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Religion in China

German ambassador to China calls for release of pope-chosen bishop

Ambassador Michael Clauss is seeking the end of detention for Shao Zhumin and has raised concerns about new rules covering religion

PUBLISHED : Tuesday, 20 June, 2017, 7:17pm
UPDATED : Tuesday, 20 June, 2017, 11:05pm

The German ambassador to China called on authorities on Tuesday to end the apparent confinement of a Catholic bishop and said he was concerned by proposed changes to the country’s rules governing religion.

Ambassador Michael Clauss said in a statement posted on the embassy’s website that Shao Zhumin appears to have been forced by authorities to move to unknown locations four times over the past year. Shao, who was recognised as a bishop by the pope but not by Beijing, now appears to be confined to his home.

“His full freedom of movement should be restored,” Clauss said in the statement.

Chinese Catholics wary of suggested reform to government-backed church

Shao was appointed in September by the Vatican as bishop in the Wenzhou, Zhejiang province, which has a large Christian community. Ever since the officially atheistic communist state cut relations with the Holy See in the 1950s, the Vatican and Beijing have been at loggerheads over who has the right to name bishops in China and other issues governing the church.

The Vatican-affiliated AsiaNews website, which closely covers the underground church in China, reported that police had taken Shao away on May 18. Last week, Shao was spotted arriving back at Wenzhou airport, accompanied by government officers who then drove him to an unknown location, AsiaNews reported on Monday.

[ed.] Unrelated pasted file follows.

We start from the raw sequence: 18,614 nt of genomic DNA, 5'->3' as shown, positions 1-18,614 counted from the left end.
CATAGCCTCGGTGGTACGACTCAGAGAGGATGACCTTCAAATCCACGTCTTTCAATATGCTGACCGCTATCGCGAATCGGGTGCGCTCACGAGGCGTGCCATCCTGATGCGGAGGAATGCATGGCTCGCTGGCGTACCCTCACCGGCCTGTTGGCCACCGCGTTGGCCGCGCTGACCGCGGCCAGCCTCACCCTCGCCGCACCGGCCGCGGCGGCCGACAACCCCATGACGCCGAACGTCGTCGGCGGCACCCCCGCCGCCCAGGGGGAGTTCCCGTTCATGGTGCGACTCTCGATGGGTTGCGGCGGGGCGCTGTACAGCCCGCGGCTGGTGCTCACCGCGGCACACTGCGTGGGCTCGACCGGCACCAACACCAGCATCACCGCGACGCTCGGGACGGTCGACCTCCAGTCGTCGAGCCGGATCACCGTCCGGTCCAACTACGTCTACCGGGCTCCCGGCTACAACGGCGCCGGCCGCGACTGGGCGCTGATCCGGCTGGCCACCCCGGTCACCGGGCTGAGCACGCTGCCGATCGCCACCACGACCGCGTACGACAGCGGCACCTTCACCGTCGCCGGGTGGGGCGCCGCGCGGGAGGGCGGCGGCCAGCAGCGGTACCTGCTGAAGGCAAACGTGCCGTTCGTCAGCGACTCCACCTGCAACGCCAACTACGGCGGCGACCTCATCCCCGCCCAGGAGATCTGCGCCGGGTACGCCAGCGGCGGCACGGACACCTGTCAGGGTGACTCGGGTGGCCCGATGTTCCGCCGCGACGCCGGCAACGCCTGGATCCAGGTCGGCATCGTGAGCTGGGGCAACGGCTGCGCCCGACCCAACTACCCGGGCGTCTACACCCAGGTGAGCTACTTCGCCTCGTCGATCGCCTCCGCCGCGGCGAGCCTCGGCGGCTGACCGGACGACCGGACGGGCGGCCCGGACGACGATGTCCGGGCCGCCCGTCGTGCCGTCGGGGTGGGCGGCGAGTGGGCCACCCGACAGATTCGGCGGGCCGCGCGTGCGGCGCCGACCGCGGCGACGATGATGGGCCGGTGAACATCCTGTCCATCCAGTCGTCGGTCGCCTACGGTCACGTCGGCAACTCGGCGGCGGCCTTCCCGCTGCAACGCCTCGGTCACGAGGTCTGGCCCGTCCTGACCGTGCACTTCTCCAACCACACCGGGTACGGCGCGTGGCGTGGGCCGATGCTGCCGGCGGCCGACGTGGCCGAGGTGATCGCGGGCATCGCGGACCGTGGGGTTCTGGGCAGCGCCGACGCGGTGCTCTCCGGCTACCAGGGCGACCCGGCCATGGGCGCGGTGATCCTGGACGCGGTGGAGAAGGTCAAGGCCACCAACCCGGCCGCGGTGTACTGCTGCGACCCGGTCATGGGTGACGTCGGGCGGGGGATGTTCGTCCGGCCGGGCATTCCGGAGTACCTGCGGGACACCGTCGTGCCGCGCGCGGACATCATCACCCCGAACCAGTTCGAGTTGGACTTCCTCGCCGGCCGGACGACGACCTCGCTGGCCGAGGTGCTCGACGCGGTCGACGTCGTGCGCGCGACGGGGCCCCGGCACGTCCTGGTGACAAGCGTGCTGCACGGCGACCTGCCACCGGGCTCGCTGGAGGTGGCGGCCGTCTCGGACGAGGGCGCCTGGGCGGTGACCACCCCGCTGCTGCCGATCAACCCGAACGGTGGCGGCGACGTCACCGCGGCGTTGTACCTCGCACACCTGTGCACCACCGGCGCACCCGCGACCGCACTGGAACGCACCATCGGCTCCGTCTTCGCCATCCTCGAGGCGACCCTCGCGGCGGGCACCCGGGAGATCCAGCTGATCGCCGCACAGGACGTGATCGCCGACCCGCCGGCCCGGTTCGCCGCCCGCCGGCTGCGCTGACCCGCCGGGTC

It said his disappearance was believed to be part of an attempt to persuade him to join the Communist Party-controlled Chinese Catholic Patriotic Association.

A woman who answered the phone at Wenzhou’s police headquarters declined to respond to questions about Shao’s case. An officer in charge of the Catholic Affairs division at the Wenzhou City Bureau of Ethnic and Religious Affairs referred calls to the propaganda department of Wenzhou’s Communist Party Committee, where no one answered.

China’s government has long had an uneasy relationship with Christianity, particularly when it comes to the pope’s right to make decisions about canonical matters inside the country. In recent years, authorities in Zhejiang have removed hundreds of crosses and other outward symbols of the Christian faith, saying they violated building codes. Christian associations denounced the cam­paign as unconstitutional and humiliating.

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China has an estimated 12 million Catholics, many of whom worship in non-state sanctioned congregations that often overlap with the government-recognised church.

Clauss also expressed concern about “a number of new rules” in a draft regulation on religious affairs, without specifying them.

“If unchanged, they could place further restrictions on the right to freedom of religion and belief,” the ambassador said.

The proposed amendments made public in September have alarmed activists, who say they aim to suppress all unofficial religious activities. They include a clause that says religious sites should meet the requirements of urban planning, a clause that some observers have said is vague and could provide a legal basis for the removal of religious symbols such as crosses.